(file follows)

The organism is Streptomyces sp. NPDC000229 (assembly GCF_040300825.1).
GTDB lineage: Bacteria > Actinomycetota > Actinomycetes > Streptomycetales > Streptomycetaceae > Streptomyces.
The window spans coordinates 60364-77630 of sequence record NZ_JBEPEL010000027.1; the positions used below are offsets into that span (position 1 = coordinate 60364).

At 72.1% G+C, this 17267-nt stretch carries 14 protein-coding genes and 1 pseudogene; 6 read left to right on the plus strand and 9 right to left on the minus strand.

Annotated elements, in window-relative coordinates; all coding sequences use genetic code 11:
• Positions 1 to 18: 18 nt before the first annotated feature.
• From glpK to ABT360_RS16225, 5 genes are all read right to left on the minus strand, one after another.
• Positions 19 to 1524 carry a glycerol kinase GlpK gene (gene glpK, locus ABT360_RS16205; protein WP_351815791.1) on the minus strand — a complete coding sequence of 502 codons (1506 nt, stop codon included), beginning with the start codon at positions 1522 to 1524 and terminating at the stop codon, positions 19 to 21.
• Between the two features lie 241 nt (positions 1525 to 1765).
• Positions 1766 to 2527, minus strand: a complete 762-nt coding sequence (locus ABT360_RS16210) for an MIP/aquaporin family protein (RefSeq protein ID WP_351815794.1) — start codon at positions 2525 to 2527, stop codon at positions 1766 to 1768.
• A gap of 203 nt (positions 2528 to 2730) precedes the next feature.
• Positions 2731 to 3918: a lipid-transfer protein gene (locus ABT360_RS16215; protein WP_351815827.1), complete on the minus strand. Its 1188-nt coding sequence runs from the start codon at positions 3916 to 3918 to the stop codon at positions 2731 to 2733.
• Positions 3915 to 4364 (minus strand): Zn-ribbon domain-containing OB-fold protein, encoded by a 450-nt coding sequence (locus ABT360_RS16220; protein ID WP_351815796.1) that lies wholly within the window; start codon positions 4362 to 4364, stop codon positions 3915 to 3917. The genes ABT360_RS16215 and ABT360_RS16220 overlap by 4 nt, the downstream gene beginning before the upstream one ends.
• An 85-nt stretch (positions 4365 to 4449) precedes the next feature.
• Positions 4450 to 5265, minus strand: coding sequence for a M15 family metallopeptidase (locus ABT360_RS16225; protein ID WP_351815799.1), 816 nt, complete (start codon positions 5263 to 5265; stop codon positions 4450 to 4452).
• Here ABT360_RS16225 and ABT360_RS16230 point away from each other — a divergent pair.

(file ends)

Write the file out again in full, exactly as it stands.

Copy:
The organism is Streptomyces sp. NPDC000229 (assembly GCF_040300825.1).
GTDB lineage: Bacteria > Actinomycetota > Actinomycetes > Streptomycetales > Streptomycetaceae > Streptomyces.
The window spans coordinates 60364-77630 of sequence record NZ_JBEPEL010000027.1; the positions used below are offsets into that span (position 1 = coordinate 60364).

At 72.1% G+C, this 17267-nt stretch carries 14 protein-coding genes and 1 pseudogene; 6 read left to right on the plus strand and 9 right to left on the minus strand.

Annotated elements, in window-relative coordinates; all coding sequences use genetic code 11:
• Positions 1 to 18: 18 nt before the first annotated feature.
• From glpK to ABT360_RS16225, 5 genes are all read right to left on the minus strand, one after another.
• Positions 19 to 1524 carry a glycerol kinase GlpK gene (gene glpK, locus ABT360_RS16205; protein WP_351815791.1) on the minus strand — a complete coding sequence of 502 codons (1506 nt, stop codon included), beginning with the start codon at positions 1522 to 1524 and terminating at the stop codon, positions 19 to 21.
• Between the two features lie 241 nt (positions 1525 to 1765).
• Positions 1766 to 2527, minus strand: a complete 762-nt coding sequence (locus ABT360_RS16210) for an MIP/aquaporin family protein (RefSeq protein ID WP_351815794.1) — start codon at positions 2525 to 2527, stop codon at positions 1766 to 1768.
• A gap of 203 nt (positions 2528 to 2730) precedes the next feature.
• Positions 2731 to 3918: a lipid-transfer protein gene (locus ABT360_RS16215; protein WP_351815827.1), complete on the minus strand. Its 1188-nt coding sequence runs from the start codon at positions 3916 to 3918 to the stop codon at positions 2731 to 2733.
• Positions 3915 to 4364 (minus strand): Zn-ribbon domain-containing OB-fold protein, encoded by a 450-nt coding sequence (locus ABT360_RS16220; protein ID WP_351815796.1) that lies wholly within the window; start codon positions 4362 to 4364, stop codon positions 3915 to 3917. The genes ABT360_RS16215 and ABT360_RS16220 overlap by 4 nt, the downstream gene beginning before the upstream one ends.
• An 85-nt stretch (positions 4365 to 4449) precedes the next feature.
• Positions 4450 to 5265, minus strand: coding sequence for a M15 family metallopeptidase (locus ABT360_RS16225; protein ID WP_351815799.1), 816 nt, complete (start codon positions 5263 to 5265; stop codon positions 4450 to 4452).
• Here ABT360_RS16225 and ABT360_RS16230 point away from each other — a divergent pair.